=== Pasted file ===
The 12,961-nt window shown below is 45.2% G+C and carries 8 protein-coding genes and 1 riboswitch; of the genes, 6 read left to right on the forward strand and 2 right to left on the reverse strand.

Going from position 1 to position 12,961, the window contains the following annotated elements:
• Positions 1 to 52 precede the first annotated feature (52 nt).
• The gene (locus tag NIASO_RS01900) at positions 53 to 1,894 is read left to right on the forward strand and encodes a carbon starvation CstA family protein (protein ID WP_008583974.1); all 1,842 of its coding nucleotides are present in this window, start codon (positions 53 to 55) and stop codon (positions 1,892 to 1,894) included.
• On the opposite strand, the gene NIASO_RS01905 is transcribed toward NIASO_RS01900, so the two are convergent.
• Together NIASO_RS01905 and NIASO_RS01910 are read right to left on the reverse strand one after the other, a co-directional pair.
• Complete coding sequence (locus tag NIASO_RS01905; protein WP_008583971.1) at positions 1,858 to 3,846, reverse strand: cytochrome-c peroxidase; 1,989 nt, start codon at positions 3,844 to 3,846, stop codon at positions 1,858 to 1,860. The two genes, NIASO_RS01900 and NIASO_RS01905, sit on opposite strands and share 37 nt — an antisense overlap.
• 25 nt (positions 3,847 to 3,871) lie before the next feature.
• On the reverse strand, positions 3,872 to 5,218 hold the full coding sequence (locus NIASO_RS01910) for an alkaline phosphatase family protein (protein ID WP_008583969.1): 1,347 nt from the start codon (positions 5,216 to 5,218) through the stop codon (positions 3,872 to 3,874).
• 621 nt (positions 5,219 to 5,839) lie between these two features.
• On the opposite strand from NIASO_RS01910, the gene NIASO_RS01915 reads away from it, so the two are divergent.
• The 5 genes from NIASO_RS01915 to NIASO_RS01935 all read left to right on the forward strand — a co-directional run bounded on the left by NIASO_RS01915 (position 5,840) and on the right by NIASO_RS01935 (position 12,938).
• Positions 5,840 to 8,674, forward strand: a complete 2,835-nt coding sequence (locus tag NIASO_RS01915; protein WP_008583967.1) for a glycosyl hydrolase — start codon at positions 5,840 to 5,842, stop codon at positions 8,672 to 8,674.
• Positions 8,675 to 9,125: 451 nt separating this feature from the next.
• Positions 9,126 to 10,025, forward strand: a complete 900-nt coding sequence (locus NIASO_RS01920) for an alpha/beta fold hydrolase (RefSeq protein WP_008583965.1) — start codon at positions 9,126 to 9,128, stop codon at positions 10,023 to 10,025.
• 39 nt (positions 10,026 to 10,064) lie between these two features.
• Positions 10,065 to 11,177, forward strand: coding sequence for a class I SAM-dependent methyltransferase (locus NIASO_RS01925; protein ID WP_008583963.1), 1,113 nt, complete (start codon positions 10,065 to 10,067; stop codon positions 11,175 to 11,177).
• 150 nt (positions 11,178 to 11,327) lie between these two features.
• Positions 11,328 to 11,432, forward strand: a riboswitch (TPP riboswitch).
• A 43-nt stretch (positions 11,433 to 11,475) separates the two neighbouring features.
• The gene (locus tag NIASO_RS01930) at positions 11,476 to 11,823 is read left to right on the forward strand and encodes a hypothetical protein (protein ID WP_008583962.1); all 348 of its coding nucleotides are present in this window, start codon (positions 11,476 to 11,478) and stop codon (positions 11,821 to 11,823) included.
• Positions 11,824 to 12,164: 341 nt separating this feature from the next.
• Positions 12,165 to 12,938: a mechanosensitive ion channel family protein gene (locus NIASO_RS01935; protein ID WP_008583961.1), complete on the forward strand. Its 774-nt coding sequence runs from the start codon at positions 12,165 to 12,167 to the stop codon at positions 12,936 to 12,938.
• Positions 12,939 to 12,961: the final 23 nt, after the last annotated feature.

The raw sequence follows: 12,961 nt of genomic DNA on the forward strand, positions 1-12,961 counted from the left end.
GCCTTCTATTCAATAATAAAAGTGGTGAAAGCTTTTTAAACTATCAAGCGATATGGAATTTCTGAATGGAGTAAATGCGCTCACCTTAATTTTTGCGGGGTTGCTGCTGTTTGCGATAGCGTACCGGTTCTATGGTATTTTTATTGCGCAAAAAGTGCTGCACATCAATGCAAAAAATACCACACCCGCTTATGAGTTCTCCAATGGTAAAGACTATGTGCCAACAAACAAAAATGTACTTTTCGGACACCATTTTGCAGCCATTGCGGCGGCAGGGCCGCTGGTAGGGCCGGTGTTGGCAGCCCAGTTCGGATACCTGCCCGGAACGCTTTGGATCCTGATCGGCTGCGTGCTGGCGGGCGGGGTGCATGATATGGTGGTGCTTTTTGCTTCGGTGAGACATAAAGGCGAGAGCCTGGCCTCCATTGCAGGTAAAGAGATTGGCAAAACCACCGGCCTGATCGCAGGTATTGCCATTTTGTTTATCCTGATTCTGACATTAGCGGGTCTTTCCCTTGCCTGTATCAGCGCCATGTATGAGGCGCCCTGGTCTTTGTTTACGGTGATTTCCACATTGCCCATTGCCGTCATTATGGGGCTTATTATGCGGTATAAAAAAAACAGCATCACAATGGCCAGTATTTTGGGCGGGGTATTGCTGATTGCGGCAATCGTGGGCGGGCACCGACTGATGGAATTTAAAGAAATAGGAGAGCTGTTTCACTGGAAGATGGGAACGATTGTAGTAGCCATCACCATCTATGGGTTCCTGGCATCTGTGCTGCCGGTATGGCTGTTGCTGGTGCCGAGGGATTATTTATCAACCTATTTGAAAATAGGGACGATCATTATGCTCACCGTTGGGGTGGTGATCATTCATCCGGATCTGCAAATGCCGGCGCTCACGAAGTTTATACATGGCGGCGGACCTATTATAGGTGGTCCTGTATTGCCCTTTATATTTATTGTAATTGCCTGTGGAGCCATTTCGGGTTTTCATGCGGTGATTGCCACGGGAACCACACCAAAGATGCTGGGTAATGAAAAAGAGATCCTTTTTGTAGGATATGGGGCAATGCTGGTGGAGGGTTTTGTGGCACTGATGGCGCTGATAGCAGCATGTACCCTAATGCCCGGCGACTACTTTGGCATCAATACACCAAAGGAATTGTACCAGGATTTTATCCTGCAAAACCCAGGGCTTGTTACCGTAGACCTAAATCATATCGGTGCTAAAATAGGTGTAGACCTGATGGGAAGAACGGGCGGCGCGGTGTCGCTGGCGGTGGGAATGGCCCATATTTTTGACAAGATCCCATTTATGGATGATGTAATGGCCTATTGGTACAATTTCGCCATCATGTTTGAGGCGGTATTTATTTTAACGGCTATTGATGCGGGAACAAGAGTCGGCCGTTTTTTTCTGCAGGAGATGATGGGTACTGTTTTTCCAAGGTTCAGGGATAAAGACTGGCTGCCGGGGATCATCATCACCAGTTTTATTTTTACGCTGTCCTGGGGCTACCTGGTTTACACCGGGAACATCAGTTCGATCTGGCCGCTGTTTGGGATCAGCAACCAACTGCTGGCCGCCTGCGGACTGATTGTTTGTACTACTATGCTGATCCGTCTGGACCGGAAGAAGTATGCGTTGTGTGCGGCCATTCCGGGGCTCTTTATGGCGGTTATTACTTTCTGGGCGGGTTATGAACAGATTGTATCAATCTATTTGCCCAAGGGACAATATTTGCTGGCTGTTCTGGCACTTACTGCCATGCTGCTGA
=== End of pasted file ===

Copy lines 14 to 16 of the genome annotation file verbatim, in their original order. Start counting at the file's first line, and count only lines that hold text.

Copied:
• Positions 8,675 to 9,125: 451 nt separating this feature from the next.
• Positions 9,126 to 10,025, forward strand: a complete 900-nt coding sequence (locus NIASO_RS01920) for an alpha/beta fold hydrolase (RefSeq protein WP_008583965.1) — start codon at positions 9,126 to 9,128, stop codon at positions 10,023 to 10,025.
• 39 nt (positions 10,026 to 10,064) lie between these two features.